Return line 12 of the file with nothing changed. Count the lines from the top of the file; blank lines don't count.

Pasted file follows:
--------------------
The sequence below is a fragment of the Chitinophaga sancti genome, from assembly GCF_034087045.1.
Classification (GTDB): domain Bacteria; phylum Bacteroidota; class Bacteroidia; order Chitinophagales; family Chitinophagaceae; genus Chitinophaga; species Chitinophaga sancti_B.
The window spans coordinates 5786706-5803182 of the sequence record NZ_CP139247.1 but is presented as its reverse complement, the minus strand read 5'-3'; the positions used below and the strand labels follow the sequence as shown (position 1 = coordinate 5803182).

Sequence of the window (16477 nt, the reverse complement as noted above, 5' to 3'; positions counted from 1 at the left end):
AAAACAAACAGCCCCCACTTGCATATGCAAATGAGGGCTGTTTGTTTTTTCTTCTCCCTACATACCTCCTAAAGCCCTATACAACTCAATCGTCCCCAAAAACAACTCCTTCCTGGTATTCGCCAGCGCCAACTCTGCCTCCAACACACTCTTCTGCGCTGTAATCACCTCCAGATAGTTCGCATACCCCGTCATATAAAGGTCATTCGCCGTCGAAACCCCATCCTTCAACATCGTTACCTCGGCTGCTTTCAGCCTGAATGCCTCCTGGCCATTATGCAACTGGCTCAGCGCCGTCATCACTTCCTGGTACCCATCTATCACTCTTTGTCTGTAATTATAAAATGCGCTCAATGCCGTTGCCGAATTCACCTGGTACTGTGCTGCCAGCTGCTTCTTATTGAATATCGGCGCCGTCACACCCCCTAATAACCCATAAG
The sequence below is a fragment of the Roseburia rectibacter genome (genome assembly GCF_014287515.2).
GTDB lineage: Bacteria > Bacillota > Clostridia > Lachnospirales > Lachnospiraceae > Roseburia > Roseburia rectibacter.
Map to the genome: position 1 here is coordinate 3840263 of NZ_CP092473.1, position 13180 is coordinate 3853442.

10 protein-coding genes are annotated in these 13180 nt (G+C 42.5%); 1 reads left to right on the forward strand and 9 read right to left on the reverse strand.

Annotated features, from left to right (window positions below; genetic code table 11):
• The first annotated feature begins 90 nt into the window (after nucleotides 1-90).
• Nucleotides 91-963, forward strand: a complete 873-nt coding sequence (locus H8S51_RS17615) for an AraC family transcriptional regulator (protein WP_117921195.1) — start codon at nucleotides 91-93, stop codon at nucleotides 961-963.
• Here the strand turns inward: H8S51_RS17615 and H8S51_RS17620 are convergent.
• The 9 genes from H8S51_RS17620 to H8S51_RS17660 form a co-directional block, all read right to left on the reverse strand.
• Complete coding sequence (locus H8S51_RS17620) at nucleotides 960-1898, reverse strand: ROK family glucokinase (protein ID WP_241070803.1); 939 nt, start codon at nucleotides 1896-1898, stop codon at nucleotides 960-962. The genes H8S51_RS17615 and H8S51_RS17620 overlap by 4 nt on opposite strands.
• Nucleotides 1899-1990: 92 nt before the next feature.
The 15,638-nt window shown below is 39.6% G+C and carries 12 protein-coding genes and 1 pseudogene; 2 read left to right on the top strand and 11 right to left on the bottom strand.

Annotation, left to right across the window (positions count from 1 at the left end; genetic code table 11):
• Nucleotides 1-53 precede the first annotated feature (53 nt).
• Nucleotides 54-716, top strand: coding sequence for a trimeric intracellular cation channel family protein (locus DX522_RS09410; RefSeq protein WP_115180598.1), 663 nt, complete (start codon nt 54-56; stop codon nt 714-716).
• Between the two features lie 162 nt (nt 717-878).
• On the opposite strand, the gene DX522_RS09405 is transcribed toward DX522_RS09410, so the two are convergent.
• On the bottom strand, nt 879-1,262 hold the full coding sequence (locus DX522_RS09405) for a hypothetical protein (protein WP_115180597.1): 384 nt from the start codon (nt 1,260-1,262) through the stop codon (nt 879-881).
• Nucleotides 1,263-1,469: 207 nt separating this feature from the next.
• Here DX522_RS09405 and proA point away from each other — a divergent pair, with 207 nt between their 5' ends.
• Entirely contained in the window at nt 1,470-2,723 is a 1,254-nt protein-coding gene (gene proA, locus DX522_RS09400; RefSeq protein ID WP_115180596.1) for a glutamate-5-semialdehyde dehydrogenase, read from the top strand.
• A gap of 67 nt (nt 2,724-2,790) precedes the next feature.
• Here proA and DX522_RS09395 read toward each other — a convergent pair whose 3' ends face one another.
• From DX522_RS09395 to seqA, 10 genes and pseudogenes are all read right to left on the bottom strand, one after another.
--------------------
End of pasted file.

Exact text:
• Nucleotides 91-963, forward strand: a complete 873-nt coding sequence (locus H8S51_RS17615) for an AraC family transcriptional regulator (protein WP_117921195.1) — start codon at nucleotides 91-93, stop codon at nucleotides 961-963.